Sunday, 16 May 2010

Spooky Sunday

During the spooky converations at The Sportsman's Arms I also met a lady who used to run the Pwll Gwyn pub along the A541 Mold-Denbigh Road.

When I interviewed the then current landlady here for my 1992 book Haunted Clwyd, I was told the building stood on foundations of a medieval hostelry servicing pilgrims to St Winefride's Well at Holywell. This information was used as an explanation for the apparition of a monk allegedly seen sitting in the dining room, often in daylight.

The woman I spoke to in the Sportsman's Arms, who was landlady up until the late 1980s, denied any medieval hostory for the building, saying that as far as she was aware it had always been a coaching inn belonging to nearby Maesmynan Hall (I gathered the owner of the Hall kept his own horses stabled there, too). She also knew nothing about a ghostly monk but certainly experienced a spooky presence about the place, especially on the first floor. The publicans I spoke to prior to 1992 had also spoken about an eerie presence upstairs.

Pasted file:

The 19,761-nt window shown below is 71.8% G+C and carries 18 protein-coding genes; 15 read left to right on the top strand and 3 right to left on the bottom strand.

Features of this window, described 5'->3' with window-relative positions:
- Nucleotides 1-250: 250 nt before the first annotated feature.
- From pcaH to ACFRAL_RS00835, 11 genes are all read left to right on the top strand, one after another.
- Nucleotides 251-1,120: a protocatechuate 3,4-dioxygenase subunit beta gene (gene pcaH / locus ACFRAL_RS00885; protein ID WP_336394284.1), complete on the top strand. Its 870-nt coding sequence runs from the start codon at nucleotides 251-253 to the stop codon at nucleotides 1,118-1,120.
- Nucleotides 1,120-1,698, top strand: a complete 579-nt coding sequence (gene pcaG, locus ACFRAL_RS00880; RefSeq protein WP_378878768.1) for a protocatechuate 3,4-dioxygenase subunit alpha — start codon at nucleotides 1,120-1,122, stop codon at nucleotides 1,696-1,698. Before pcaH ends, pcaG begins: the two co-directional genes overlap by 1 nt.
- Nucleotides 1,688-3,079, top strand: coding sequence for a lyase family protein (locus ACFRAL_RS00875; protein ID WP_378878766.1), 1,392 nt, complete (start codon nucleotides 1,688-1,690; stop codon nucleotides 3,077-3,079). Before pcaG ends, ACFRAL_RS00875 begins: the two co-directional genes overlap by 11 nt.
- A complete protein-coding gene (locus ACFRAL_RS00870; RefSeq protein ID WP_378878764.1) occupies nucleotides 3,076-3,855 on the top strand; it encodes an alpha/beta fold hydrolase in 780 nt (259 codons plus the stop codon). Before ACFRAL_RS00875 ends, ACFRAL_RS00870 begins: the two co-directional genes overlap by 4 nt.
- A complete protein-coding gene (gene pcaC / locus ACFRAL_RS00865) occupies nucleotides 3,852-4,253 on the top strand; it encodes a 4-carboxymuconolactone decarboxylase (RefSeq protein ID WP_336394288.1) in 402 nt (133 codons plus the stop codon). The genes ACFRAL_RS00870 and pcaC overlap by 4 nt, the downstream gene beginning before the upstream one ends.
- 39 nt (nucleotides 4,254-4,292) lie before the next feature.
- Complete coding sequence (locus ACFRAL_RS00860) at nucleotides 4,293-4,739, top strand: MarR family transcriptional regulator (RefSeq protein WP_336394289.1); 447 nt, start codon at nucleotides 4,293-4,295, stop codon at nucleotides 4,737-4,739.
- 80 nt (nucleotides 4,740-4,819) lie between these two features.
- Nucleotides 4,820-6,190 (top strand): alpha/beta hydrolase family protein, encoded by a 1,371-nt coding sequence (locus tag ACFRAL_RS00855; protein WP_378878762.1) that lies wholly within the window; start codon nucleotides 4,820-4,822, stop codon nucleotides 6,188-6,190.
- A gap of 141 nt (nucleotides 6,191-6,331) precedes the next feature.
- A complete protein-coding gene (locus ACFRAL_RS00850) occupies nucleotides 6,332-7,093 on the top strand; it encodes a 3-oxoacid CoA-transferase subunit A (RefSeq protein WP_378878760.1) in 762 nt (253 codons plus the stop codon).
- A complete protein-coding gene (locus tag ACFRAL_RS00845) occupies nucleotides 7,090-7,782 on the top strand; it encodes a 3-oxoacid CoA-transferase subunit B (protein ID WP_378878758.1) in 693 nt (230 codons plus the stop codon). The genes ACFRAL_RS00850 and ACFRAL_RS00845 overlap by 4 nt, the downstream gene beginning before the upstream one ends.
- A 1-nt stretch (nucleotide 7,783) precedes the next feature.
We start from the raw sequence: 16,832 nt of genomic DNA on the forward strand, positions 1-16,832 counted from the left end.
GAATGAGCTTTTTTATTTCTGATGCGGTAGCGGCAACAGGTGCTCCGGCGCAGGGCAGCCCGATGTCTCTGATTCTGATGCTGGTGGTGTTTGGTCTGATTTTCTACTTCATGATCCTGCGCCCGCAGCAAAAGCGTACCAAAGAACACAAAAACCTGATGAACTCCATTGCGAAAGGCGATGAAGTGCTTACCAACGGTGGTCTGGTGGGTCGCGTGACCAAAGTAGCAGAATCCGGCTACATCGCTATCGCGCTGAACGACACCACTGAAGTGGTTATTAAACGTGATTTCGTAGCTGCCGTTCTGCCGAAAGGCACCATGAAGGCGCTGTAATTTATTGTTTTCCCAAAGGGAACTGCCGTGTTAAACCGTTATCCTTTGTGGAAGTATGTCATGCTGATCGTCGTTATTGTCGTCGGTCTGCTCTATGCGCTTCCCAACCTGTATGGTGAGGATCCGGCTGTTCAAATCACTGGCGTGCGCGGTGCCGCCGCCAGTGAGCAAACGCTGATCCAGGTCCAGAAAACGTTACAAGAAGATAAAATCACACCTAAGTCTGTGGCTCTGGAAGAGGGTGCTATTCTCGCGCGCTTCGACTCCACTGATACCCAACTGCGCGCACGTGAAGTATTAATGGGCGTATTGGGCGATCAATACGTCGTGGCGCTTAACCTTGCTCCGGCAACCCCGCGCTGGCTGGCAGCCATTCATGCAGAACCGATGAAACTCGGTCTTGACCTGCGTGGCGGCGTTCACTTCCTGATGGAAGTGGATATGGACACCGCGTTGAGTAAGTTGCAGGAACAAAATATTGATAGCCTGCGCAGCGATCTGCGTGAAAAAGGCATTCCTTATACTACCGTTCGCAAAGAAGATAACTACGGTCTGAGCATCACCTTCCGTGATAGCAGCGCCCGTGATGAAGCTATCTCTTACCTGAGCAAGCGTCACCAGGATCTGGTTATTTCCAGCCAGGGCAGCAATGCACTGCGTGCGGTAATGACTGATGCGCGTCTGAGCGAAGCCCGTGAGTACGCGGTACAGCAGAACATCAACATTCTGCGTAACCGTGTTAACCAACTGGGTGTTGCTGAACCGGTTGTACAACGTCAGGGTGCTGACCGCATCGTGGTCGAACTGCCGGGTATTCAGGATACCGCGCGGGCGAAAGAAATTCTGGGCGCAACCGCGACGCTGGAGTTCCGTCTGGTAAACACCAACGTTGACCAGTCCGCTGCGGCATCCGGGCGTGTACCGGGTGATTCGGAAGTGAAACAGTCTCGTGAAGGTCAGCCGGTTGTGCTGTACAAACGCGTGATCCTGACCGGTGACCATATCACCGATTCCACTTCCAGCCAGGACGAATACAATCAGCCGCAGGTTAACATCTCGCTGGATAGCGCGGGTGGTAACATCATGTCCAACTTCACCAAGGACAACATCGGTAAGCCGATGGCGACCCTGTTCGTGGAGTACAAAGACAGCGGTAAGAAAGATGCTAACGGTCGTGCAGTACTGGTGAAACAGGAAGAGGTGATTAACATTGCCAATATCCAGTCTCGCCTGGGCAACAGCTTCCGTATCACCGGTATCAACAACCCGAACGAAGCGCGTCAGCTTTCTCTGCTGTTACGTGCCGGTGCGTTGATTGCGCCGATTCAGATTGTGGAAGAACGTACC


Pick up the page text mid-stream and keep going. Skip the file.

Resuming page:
But what this lady added to the mix was a phenomenon that may be unique and greatly engaged my interest. Although they saw no appairition duign their time as licencees, she and her husband (and staff) did get used to ciming into the dining room on occasions and finding little piles of salt had been mysteriously appeared on various surfaces overnight. Very neat and tidy, pyramidal piles they were, and the source of the salt was also a mystery.

Salt, of course, is a substance seen as sacred in many cultures, representing purity in the Christian religion (and capable of banishing evil spirits). The dining room, of course, is the room where the monk was seen in later years - was 'he' responsible for placing the salt?

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